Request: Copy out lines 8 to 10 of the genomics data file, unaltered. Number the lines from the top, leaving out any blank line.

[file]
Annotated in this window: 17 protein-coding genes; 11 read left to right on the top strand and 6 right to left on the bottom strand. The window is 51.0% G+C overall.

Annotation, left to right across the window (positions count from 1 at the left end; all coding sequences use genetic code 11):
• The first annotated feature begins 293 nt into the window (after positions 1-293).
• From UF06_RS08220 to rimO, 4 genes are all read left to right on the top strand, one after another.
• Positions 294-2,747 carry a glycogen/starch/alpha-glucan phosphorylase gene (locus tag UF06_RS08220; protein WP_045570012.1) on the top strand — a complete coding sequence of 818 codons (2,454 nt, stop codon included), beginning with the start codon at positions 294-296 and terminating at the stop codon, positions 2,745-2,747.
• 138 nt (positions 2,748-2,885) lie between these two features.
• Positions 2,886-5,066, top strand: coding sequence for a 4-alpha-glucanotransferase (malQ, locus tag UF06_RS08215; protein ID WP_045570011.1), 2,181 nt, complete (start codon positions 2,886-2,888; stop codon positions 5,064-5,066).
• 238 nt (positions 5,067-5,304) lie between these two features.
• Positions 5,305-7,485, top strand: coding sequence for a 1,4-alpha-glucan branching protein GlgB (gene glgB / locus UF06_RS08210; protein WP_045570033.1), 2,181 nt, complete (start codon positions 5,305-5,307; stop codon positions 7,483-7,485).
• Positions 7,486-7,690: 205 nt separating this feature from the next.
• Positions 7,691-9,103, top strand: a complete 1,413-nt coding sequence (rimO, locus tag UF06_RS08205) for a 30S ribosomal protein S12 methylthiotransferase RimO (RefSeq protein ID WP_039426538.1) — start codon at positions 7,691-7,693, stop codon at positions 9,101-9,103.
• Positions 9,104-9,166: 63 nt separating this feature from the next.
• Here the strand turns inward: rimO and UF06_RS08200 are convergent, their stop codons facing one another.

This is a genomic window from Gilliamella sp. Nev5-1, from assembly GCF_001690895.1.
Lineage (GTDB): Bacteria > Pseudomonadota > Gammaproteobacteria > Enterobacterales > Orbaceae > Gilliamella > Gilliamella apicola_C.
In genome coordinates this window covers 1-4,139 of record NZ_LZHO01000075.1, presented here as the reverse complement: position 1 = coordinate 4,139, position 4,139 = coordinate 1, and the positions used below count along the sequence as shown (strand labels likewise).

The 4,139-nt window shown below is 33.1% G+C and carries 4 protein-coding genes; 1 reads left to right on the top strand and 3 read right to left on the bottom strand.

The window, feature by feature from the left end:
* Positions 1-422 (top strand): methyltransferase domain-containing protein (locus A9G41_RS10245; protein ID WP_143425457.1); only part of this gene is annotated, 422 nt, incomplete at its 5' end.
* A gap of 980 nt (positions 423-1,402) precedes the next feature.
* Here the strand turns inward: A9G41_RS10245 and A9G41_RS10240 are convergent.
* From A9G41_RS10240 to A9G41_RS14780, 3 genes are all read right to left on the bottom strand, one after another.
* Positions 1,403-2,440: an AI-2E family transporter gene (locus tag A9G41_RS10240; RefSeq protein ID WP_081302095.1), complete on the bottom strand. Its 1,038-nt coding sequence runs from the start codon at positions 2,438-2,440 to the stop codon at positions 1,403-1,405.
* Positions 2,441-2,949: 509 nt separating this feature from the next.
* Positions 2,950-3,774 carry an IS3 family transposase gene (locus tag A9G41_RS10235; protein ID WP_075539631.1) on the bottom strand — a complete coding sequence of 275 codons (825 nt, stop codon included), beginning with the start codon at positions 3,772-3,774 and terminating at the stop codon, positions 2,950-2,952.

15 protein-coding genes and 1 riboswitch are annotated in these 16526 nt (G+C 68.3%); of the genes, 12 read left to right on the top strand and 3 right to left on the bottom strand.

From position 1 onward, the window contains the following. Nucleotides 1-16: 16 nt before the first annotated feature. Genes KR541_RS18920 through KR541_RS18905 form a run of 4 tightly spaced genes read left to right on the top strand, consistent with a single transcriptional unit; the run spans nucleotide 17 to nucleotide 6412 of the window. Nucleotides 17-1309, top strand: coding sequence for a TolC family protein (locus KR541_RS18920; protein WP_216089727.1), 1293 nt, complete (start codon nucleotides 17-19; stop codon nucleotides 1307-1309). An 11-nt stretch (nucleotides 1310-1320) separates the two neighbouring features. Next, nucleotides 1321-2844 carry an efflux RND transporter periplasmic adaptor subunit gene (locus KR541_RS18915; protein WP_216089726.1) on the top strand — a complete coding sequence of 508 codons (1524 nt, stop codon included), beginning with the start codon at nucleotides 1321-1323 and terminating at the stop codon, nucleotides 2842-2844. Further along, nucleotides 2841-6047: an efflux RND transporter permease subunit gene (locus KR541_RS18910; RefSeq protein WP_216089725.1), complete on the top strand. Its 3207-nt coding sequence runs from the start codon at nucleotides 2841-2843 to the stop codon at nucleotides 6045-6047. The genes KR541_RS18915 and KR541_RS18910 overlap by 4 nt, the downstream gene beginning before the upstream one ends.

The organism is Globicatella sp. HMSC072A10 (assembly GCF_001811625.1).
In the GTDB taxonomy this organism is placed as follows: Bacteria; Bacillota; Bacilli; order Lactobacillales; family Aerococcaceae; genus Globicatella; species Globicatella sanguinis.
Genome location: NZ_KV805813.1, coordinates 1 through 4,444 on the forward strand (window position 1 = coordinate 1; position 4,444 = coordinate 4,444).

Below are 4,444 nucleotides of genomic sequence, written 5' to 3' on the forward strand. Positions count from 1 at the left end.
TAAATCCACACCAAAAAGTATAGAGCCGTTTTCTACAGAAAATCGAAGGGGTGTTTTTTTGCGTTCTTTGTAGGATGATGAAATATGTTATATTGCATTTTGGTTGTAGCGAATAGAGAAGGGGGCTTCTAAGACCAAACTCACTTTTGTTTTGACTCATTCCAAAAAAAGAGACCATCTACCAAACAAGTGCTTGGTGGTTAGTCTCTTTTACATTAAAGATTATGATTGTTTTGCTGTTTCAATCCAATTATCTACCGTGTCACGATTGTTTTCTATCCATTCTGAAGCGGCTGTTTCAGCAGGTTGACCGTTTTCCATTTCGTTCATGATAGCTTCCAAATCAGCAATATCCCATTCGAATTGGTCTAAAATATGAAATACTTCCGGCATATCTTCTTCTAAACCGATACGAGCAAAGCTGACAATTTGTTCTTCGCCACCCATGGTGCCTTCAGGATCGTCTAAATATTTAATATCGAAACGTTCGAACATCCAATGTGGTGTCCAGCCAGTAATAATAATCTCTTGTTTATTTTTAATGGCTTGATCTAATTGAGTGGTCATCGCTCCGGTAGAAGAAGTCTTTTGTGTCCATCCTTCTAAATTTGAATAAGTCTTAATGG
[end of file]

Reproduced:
• 238 nt (positions 5,067-5,304) lie between these two features.
• Positions 5,305-7,485, top strand: coding sequence for a 1,4-alpha-glucan branching protein GlgB (gene glgB / locus UF06_RS08210; protein WP_045570033.1), 2,181 nt, complete (start codon positions 5,305-5,307; stop codon positions 7,483-7,485).
• Positions 7,486-7,690: 205 nt separating this feature from the next.